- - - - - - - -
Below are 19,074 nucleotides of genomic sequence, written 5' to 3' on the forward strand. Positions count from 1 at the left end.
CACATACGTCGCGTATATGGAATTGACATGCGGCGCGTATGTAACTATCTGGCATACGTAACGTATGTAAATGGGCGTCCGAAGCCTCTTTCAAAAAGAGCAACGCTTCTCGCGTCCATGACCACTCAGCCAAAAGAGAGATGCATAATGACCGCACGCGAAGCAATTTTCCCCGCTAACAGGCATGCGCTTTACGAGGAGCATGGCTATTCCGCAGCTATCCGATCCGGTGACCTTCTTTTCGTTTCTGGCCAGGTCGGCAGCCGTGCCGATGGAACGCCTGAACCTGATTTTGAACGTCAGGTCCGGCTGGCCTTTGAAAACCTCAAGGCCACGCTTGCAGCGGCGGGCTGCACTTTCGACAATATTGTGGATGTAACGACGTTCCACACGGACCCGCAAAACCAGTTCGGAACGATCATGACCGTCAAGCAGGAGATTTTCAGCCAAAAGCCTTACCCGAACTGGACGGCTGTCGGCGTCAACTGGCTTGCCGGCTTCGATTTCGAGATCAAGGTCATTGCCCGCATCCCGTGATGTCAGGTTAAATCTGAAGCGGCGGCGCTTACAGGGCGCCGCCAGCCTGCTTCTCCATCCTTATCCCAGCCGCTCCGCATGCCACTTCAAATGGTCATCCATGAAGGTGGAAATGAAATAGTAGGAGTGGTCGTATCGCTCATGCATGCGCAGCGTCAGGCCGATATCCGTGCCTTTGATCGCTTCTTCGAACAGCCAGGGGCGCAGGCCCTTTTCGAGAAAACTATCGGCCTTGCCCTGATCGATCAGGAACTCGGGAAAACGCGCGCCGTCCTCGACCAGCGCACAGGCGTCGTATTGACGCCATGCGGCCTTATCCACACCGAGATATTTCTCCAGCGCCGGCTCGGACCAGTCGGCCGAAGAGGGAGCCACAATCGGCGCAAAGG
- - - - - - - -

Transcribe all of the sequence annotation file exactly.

Below are 19,074 nucleotides of genomic sequence, written 5' to 3' on the forward strand. Positions count from 1 at the left end.
CACATACGTCGCGTATATGGAATTGACATGCGGCGCGTATGTAACTATCTGGCATACGTAACGTATGTAAATGGGCGTCCGAAGCCTCTTTCAAAAAGAGCAACGCTTCTCGCGTCCATGACCACTCAGCCAAAAGAGAGATGCATAATGACCGCACGCGAAGCAATTTTCCCCGCTAACAGGCATGCGCTTTACGAGGAGCATGGCTATTCCGCAGCTATCCGATCCGGTGACCTTCTTTTCGTTTCTGGCCAGGTCGGCAGCCGTGCCGATGGAACGCCTGAACCTGATTTTGAACGTCAGGTCCGGCTGGCCTTTGAAAACCTCAAGGCCACGCTTGCAGCGGCGGGCTGCACTTTCGACAATATTGTGGATGTAACGACGTTCCACACGGACCCGCAAAACCAGTTCGGAACGATCATGACCGTCAAGCAGGAGATTTTCAGCCAAAAGCCTTACCCGAACTGGACGGCTGTCGGCGTCAACTGGCTTGCCGGCTTCGATTTCGAGATCAAGGTCATTGCCCGCATCCCGTGATGTCAGGTTAAATCTGAAGCGGCGGCGCTTACAGGGCGCCGCCAGCCTGCTTCTCCATCCTTATCCCAGCCGCTCCGCATGCCACTTCAAATGGTCATCCATGAAGGTGGAAATGAAATAGTAGGAGTGGTCGTATCGCTCATGCATGCGCAGCGTCAGGCCGATATCCGTGCCTTTGATCGCTTCTTCGAACAGCCAGGGGCGCAGGCCCTTTTCGAGAAAACTATCGGCCTTGCCCTGATCGATCAGGAACTCGGGAAAACGCGCGCCGTCCTCGACCAGCGCACAGGCGTCGTATTGACGCCATGCGGCCTTATCCACACCGAGATATTTCTCCAGCGCCGGCTCGGACCAGTCGGCCGAAGAGGGAGCCACAATCGGCGCAAAGG